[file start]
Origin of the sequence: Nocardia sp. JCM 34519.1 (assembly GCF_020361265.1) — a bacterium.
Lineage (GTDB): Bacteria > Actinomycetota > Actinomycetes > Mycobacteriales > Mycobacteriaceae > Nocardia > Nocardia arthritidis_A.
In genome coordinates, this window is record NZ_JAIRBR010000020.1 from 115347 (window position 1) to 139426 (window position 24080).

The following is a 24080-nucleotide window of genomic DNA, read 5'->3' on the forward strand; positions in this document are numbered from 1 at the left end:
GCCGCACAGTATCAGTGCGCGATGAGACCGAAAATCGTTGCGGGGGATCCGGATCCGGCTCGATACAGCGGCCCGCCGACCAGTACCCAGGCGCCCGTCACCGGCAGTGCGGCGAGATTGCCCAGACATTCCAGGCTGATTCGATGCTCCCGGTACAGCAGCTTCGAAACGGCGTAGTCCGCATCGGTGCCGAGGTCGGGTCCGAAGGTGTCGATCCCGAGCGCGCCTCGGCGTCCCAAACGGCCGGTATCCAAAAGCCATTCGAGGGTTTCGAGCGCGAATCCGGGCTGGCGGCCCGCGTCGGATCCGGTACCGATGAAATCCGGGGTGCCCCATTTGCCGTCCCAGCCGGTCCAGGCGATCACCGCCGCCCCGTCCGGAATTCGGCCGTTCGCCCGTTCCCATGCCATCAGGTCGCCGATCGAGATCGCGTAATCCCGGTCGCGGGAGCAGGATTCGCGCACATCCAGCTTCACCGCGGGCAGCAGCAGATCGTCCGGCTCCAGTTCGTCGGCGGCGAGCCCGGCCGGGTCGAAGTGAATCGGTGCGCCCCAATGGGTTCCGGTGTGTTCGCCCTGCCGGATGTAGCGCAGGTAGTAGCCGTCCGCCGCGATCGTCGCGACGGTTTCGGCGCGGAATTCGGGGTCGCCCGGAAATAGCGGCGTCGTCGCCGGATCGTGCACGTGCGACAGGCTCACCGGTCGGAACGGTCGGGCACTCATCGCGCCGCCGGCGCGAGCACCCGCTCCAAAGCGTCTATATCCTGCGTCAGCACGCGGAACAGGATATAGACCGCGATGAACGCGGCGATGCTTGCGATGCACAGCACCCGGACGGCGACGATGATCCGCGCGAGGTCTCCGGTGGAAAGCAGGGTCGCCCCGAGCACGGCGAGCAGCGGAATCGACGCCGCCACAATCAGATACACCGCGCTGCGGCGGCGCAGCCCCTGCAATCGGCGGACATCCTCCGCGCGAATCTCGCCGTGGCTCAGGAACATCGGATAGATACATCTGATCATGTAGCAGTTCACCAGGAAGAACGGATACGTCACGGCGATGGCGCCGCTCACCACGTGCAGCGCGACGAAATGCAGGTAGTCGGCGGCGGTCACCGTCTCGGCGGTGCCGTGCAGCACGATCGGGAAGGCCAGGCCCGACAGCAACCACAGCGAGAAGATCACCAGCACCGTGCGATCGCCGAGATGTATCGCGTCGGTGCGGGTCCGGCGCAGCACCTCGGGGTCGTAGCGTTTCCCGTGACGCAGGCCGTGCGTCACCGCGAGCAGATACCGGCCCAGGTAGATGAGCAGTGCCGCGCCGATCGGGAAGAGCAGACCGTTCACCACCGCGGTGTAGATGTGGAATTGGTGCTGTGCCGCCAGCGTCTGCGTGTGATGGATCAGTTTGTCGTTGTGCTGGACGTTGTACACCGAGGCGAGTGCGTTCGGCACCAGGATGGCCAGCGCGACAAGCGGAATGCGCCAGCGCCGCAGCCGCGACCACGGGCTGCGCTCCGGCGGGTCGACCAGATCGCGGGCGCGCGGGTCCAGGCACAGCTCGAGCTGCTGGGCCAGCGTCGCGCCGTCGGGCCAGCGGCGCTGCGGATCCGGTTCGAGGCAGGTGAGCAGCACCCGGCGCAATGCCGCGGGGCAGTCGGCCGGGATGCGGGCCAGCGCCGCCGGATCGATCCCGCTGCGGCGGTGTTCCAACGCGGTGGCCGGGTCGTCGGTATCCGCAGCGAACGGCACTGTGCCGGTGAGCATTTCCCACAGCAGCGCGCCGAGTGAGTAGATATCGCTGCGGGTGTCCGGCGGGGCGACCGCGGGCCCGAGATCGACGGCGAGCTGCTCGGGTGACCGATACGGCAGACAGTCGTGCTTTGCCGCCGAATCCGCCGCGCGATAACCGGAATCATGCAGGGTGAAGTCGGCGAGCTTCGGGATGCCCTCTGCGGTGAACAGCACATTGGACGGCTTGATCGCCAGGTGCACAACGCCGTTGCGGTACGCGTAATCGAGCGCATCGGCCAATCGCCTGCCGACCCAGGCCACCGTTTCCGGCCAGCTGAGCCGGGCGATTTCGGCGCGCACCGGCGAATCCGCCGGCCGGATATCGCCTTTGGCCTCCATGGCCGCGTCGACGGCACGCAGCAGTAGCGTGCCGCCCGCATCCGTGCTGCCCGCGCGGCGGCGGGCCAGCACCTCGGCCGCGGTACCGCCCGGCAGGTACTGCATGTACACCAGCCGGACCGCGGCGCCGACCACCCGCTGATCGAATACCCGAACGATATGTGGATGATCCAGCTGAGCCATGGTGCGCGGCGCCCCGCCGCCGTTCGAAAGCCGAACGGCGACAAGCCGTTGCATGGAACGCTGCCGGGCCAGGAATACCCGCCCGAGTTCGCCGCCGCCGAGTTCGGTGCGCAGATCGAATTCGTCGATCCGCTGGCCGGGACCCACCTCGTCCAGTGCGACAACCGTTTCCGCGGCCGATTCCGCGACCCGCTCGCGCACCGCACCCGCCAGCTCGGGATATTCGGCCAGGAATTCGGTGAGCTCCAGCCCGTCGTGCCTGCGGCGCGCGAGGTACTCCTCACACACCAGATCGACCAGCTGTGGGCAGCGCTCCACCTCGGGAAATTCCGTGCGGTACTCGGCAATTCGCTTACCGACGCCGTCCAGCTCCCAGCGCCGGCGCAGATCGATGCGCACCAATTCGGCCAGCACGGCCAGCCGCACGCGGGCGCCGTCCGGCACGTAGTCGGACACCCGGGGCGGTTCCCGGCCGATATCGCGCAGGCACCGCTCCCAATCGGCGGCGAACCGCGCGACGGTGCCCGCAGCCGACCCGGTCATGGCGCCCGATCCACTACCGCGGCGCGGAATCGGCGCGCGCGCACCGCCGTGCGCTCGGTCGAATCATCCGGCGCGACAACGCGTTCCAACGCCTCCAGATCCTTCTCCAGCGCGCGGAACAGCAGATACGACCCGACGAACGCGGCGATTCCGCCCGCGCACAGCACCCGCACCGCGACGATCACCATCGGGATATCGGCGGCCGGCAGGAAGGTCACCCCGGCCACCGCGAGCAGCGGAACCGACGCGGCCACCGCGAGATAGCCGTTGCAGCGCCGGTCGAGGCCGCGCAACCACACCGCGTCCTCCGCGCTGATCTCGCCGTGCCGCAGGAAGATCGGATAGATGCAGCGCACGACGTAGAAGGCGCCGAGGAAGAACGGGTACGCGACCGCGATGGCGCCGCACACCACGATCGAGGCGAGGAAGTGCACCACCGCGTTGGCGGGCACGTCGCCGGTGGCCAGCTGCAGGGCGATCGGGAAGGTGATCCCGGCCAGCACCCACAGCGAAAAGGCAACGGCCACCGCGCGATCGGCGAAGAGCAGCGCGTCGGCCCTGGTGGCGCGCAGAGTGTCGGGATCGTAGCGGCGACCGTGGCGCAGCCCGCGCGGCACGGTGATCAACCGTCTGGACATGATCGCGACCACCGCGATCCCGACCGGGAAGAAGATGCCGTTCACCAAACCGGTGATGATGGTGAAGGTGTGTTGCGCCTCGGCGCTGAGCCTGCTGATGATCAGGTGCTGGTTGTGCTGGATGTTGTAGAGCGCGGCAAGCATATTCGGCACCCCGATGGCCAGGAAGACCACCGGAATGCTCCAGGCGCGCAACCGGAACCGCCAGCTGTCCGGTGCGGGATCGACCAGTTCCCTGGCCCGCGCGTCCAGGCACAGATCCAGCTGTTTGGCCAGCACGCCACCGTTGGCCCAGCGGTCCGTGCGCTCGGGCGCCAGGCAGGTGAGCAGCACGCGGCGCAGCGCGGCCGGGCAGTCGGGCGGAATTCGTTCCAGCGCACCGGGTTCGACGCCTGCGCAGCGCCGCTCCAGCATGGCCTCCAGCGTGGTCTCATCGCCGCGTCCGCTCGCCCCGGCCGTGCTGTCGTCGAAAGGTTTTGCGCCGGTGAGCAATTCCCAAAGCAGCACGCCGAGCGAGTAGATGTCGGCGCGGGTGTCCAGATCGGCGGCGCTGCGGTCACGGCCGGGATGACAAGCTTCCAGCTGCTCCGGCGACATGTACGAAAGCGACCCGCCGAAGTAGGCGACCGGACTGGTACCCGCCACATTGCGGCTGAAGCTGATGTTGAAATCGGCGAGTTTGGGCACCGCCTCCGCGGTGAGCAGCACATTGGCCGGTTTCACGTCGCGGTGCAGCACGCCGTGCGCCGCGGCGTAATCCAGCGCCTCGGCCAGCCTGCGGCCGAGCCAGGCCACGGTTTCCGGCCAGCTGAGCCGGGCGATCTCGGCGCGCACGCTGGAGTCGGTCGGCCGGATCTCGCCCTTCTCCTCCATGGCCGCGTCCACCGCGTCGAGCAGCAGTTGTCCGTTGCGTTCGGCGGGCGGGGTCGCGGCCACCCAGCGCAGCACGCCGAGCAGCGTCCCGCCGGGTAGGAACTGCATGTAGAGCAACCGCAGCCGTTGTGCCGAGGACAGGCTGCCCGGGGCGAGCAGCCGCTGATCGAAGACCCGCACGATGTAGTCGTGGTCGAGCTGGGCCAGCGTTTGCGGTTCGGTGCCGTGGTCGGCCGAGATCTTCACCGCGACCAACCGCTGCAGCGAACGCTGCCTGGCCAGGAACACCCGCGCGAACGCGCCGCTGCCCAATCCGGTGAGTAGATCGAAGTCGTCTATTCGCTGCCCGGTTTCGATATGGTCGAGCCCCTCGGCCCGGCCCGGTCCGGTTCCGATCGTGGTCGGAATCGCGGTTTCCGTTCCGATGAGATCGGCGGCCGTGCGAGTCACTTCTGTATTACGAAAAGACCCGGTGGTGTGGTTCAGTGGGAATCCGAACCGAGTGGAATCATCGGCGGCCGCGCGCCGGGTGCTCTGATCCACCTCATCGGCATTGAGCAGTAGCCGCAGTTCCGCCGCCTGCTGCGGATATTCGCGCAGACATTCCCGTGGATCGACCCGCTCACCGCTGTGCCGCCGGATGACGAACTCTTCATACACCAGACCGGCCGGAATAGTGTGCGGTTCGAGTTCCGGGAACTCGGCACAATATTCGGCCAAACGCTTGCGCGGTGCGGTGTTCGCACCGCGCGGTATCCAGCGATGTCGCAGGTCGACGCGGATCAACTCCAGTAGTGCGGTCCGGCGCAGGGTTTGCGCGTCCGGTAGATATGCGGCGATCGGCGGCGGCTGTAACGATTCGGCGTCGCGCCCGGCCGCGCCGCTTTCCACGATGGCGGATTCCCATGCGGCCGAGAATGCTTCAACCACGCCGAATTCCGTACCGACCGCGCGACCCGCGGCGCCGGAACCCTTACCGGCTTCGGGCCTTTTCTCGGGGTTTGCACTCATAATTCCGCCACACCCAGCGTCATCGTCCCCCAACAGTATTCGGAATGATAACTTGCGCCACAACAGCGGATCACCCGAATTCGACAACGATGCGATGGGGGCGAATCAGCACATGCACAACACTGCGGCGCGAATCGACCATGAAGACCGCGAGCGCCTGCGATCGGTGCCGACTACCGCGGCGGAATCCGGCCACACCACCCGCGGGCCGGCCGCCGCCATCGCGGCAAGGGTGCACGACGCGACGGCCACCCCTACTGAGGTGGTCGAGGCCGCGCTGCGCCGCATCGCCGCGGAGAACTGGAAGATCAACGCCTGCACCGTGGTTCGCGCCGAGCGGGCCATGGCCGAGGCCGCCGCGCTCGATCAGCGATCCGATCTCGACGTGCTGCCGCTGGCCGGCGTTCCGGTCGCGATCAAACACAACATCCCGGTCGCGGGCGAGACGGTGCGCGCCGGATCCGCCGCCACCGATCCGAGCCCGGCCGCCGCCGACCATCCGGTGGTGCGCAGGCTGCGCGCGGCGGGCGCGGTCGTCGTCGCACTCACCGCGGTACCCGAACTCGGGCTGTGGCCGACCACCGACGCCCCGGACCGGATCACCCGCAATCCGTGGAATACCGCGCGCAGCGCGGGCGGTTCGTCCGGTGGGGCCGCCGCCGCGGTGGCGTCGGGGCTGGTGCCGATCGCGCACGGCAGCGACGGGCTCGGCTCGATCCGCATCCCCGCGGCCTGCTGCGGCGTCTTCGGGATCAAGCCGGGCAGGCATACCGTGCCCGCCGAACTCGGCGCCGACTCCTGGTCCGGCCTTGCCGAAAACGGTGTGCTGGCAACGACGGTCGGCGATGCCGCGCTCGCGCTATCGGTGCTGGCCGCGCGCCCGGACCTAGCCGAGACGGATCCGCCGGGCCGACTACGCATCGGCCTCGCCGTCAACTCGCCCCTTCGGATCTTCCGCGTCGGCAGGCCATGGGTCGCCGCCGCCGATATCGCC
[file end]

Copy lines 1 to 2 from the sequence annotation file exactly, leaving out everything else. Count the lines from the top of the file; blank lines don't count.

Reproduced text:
Origin of the sequence: Nocardia sp. JCM 34519.1 (assembly GCF_020361265.1) — a bacterium.
Lineage (GTDB): Bacteria > Actinomycetota > Actinomycetes > Mycobacteriales > Mycobacteriaceae > Nocardia > Nocardia arthritidis_A.